Now, two pretty respected baseball bloggers (Rob Neyer and Craig Calcaterra) both disagreed with Hulett's assumption. Their points are valid. Not every team will have a prospect, a Quad-A player and a journeyman. The Astros, however? They fit this bill nicely.

While it's great that Felipe Paulino has pitched well enough this spring to win the job, what's to stop him from regressing in May? I hope he breaks through this season and think he has a good shot at doing just that. But, if he only started 20 games, would that be a bad thing? The Astros could match up someone like Wesley Wright with some lefty-dominated lineups and occasionally throw out a guy like Daigle or Brian Moehler. They're still paying next to nothing for the starts and could maybe avoid any regression from Paulino.

I don't think I'd seriously like the team to consider this. At the same time, with the number of people involved in this race now, it's an intriguing idea.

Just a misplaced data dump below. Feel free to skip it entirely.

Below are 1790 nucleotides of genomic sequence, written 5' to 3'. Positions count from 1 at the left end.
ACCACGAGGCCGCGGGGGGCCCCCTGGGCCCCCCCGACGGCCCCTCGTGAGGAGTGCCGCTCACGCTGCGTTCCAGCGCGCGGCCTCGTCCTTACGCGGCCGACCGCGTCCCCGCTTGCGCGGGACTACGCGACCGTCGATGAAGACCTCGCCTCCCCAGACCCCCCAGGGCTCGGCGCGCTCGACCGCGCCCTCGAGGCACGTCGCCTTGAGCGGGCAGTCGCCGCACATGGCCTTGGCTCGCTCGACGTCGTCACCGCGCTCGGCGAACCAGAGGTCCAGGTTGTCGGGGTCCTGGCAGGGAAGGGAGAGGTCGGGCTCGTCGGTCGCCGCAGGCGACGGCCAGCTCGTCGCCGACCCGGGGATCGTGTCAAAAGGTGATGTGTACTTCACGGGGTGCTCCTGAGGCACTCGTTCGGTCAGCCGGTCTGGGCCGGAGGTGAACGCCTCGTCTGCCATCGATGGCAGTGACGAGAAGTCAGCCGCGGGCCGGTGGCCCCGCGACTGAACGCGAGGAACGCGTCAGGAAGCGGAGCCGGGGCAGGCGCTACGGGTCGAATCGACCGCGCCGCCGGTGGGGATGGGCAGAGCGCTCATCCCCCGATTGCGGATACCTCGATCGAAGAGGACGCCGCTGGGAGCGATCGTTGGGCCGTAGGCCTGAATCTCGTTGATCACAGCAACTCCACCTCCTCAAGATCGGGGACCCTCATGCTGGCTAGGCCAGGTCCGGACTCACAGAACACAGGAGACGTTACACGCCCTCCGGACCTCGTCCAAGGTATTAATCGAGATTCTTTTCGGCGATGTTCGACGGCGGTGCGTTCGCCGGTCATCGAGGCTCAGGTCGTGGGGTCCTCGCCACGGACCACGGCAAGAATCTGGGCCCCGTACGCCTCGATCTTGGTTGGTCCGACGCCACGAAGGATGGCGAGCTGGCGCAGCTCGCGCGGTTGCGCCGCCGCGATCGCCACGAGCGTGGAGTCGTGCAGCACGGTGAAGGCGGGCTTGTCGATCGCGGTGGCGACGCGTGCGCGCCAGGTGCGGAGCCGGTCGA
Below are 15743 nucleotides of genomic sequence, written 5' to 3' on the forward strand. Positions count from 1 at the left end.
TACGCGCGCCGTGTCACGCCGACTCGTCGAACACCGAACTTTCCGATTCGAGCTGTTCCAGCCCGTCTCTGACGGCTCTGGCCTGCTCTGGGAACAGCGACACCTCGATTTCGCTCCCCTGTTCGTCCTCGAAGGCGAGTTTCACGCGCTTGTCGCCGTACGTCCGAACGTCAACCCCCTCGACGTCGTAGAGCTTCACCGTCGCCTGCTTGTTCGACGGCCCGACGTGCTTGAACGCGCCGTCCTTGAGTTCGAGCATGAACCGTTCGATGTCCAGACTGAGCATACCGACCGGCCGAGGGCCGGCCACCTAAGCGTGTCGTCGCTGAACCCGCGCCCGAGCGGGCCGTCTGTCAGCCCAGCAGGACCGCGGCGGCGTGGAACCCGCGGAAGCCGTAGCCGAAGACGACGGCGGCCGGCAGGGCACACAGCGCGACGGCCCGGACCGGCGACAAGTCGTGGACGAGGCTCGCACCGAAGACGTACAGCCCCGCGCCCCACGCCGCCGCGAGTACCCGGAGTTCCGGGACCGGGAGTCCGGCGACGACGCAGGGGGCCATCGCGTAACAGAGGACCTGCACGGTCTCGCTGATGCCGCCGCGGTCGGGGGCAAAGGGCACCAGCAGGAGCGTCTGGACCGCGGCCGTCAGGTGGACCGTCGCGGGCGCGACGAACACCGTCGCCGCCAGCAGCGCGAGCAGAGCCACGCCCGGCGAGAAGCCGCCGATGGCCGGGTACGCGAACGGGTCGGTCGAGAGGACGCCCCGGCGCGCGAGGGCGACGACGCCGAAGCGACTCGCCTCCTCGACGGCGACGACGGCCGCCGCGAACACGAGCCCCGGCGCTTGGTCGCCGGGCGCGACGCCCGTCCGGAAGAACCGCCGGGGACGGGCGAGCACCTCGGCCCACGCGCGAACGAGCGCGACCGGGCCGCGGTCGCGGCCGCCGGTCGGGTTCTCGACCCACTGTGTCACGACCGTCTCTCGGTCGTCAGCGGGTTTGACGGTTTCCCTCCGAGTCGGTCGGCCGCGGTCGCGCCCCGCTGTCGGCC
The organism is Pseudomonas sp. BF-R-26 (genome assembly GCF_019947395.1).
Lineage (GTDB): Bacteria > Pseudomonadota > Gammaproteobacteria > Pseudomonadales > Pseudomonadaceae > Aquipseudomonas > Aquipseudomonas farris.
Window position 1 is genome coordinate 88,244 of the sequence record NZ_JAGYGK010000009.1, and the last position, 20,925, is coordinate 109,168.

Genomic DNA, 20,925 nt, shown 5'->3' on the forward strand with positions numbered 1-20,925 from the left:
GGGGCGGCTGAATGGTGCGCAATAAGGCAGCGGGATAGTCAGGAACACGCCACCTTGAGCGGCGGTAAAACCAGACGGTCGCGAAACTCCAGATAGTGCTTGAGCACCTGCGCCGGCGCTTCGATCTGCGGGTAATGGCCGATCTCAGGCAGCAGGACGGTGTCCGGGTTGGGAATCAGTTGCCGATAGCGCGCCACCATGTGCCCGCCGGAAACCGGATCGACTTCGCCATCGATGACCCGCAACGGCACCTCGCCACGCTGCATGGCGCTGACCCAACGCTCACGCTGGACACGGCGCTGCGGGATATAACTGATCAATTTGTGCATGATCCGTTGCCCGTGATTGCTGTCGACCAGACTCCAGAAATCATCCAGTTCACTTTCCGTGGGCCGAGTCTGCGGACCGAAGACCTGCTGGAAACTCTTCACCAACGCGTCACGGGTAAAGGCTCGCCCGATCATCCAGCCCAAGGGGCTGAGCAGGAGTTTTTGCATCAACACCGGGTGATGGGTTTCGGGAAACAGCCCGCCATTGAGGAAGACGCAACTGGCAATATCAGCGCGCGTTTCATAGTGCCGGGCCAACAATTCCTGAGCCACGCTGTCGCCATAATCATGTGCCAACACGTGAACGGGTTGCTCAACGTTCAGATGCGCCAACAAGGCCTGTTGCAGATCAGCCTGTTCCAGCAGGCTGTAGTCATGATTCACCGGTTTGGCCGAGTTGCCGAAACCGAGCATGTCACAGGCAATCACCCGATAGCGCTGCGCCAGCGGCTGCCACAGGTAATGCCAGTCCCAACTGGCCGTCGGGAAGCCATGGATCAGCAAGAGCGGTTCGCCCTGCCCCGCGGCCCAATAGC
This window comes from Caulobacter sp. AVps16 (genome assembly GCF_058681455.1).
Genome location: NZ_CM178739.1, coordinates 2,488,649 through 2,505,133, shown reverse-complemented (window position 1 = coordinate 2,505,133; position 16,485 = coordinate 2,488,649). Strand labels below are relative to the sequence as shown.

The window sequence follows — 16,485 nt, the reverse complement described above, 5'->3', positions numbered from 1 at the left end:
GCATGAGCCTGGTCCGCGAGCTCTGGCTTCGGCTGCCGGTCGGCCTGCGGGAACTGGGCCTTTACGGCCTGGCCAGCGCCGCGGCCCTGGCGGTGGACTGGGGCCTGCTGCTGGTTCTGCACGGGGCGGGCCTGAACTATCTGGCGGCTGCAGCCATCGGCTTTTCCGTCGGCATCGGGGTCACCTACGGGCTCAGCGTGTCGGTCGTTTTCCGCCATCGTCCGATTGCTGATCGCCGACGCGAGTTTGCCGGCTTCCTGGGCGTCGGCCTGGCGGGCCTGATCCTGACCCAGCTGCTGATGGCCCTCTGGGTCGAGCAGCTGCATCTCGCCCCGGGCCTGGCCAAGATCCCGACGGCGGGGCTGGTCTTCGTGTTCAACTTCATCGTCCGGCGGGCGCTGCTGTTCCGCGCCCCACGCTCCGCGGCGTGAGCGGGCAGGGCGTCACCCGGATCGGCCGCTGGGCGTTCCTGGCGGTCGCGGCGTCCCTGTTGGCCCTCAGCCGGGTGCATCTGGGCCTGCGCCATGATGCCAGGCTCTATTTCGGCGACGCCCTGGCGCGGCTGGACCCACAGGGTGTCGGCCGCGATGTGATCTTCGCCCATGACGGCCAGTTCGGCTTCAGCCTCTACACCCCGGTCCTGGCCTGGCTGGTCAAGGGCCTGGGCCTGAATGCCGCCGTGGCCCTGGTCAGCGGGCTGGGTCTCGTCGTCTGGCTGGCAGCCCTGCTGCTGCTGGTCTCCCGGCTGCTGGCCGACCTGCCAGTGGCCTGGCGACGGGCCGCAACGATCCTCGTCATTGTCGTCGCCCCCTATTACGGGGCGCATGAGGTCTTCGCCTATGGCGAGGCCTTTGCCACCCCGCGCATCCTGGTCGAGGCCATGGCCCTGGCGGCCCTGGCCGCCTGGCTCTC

Retro staffs: This article jumps in the Way Back Machine to look at some of the best rotations in history for various reasons. The Astros have a staff that popped up on the lists twice. The 1981 Houston rotation finished fourth in ERA+ at 135, even after being adjusted for park and league contexts. That staff was the best of the 80's and showed up on the list of fewest HR/IP with 0.33

The '81 season was shortened due to a labor strike. The Astros cumulative starting ERA was 2.34. The members of that rotation? Joe Niekro, Don Sutton, Bob Knepper, Nolan Ryan and Vern Ruhle. Also making starts this season were Joaquin Andujar, Bob Sprowl and Billy Smith. If you're counting, that's two Hall of Famers, three All-Stars and a future pitching coach. That's quite a bit of talent.